Seborrheic dermatitis is a papulosquamous disorder patterned on the sebum-rich areas of the scalp, face, and trunk (see the image below). In addition to sebum, this dermatitis is linked to Malassezia,  immunologic abnormalities, and activation of complement. Its severity ranges from mild dandruff to exfoliative erythroderma.
Signs and symptoms
History findings in seborrheic dermatitis may include the following:
Intermittent, active phases manifesting with burning, scaling, and itching, alternating with inactive periods; activity is increased in winter and early spring, with remissions commonly occurring in summer. This may be from sunlight effect on Malassezia.
In active phases, potential secondary infection in intertriginous areas and on the eyelids
Candidal overgrowth (common in infantile "napkin dermatitis")
Generalized seborrheic erythroderma (rare)
Physical findings may include the following:
Scalp appearance ranging from mild, patchy scaling to widespread, thick, adherent crusts; plaques are rare; lesions may spread from the scalp onto the forehead, the posterior part of the neck, and the postauricular skin
Seborrheic skin lesions manifesting as scaling over red, inflamed skin; hypopigmentation (in blacks); oozing and crusting; blepharitis (occurring independently)
Lesion distribution following the oily and hair-bearing areas of the head and the neck; extension to submental skin can occur
Either of two distinct truncal patterns: (1) annular or geographic petaloid scaling or (2) pityriasiform variety (rare)
Malassezia organisms are probably not the cause of seborrheic dermatitis but a cofactor linked to a T-cell depression, increased sebum levels, and an activation of the alternative complement pathway. Various medications may also flare or induce seborrheic dermatitis. [2, 3]
See Clinical Presentation for more detail.
The diagnosis of seborrheic dermatitis is usually made on clinical grounds, based on a history of waxing and waning severity and by the distribution of involvement upon examination.
A skin biopsy may be needed in persons with exfoliative erythroderma, and a fungal culture can be used to rule out tinea capitis, though tinea capitis is rare in adults. Dermatopathologic findings of seborrheic dermatitis are nonspecific and typically include the following:
Accentuated rete ridges
See Workup for more detail.
Early treatment of flares is encouraged. Behavior modification techniques in reducing excoriations are especially helpful with scalp involvement.
Pharmacologic agents that may be used include the following:
Topical corticosteroids (discouraged except for short-term use and at risk for tachyphylaxis when used as monotherapy)
For acute flares, class IV or lower corticosteroid creams, lotions, or solutions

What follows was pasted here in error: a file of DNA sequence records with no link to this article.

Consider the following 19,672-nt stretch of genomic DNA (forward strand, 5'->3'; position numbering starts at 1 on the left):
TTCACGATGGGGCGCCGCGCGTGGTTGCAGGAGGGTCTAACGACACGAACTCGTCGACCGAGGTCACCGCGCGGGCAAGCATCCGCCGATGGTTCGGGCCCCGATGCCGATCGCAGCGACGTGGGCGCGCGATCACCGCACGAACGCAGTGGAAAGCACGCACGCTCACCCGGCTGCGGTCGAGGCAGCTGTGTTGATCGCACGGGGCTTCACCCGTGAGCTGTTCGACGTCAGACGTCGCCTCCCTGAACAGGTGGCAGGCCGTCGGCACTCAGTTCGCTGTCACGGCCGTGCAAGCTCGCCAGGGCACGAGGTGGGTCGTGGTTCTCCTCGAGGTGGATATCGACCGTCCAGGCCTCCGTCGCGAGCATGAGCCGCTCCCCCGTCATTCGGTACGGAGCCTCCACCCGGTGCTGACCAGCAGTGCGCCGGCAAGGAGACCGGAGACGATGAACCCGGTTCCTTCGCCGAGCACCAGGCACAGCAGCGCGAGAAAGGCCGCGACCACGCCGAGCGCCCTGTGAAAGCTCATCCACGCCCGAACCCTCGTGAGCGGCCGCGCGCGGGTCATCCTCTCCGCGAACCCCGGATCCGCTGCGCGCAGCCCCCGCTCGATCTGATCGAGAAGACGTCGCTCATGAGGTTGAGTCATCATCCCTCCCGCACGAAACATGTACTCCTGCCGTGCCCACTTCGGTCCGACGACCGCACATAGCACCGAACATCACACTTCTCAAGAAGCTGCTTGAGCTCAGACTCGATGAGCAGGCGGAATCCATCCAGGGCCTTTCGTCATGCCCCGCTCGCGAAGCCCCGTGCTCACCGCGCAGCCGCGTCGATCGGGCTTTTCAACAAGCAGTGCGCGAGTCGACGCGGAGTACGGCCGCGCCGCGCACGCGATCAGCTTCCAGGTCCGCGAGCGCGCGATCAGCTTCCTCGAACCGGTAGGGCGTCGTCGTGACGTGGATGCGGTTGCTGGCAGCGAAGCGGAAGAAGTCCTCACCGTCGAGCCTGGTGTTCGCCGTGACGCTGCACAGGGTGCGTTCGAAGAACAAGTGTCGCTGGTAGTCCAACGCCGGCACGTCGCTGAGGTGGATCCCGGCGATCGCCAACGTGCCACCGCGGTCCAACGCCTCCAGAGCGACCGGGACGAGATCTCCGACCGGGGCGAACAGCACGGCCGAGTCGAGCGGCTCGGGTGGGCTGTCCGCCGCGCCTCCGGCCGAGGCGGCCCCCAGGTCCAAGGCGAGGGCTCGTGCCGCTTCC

For severe or unresponsive lesions, systemic fluconazole 
Treatment of dandruff may involve the following:
More frequent shampooing or longer lathering
Discontinuance of hair spray or hair pomades
Use of shampoos containing salicylic acid, tar, selenium, sulfur, or zinc [16, 17] ; selenium sulfide (2.5%), ketoconazole, and ciclopirox shampoos may help by reducing Malassezia yeast scalp reservoirs [18, 19, 20] ; an alternative to a shampoo with zinc is a conditioner rinse with zinc, 0.01% fluocinolone, and acetonide topical oil
Overnight application of tar, bath oil, or Baker’s P&S solution; Derma-Smoothe F/S oil is especially helpful for widespread plaques
Seborrheic dermatitis is a papulosquamous disorder patterned on the sebum-rich areas of the scalp, face, and trunk. When localized to the scalp, it is commonly referred to as dandruff. In addition to sebum, this dermatitis is linked to Malassezia,  immunologic abnormalities, and activation of complement. It is commonly aggravated by changes in humidity, changes in seasons, trauma (eg, scratching), or emotional stress. The severity varies from mild dandruff to exfoliative erythroderma. Seborrheic dermatitis may worsen in Parkinson disease and in AIDS. [21, 22] Increased perspiration in Parkinson disease may be the link to seborrheic dermatitis.
Seborrheic dermatitis is associated with normal levels of Malassezia but an abnormal immune response. Helper T cells, phytohemagglutinin and concanavalin stimulation, and antibody titers are depressed compared with those of control subjects. Zani et al report that even with antifungal treatments, there was no reduction in levels of Malassezia.  The contribution of Malassezia species to seborrheic dermatitis may come from its lipase activity—releasing inflammatory free fatty acids—and from its ability to activate the alternative complement pathway. 
The prevalence rate of seborrheic dermatitis is 3-5%, with a worldwide distribution. In the United States alone, $300 million is spent annually on dandruff over-the-counter treatments.  Dandruff, the mildest form of this dermatitis, is probably far more common and is present in an estimated 15-20% of the population.
Seborrheic dermatitis occurs in persons of all races.
Seborrheic dermatitis is slightly worse in males than in females.
The usual onset occurs with puberty. It peaks at age 40 years and is less severe, but present, among older people. In infants, it occurs as cradle cap or, uncommonly, as a flexural eruption or erythroderma. 
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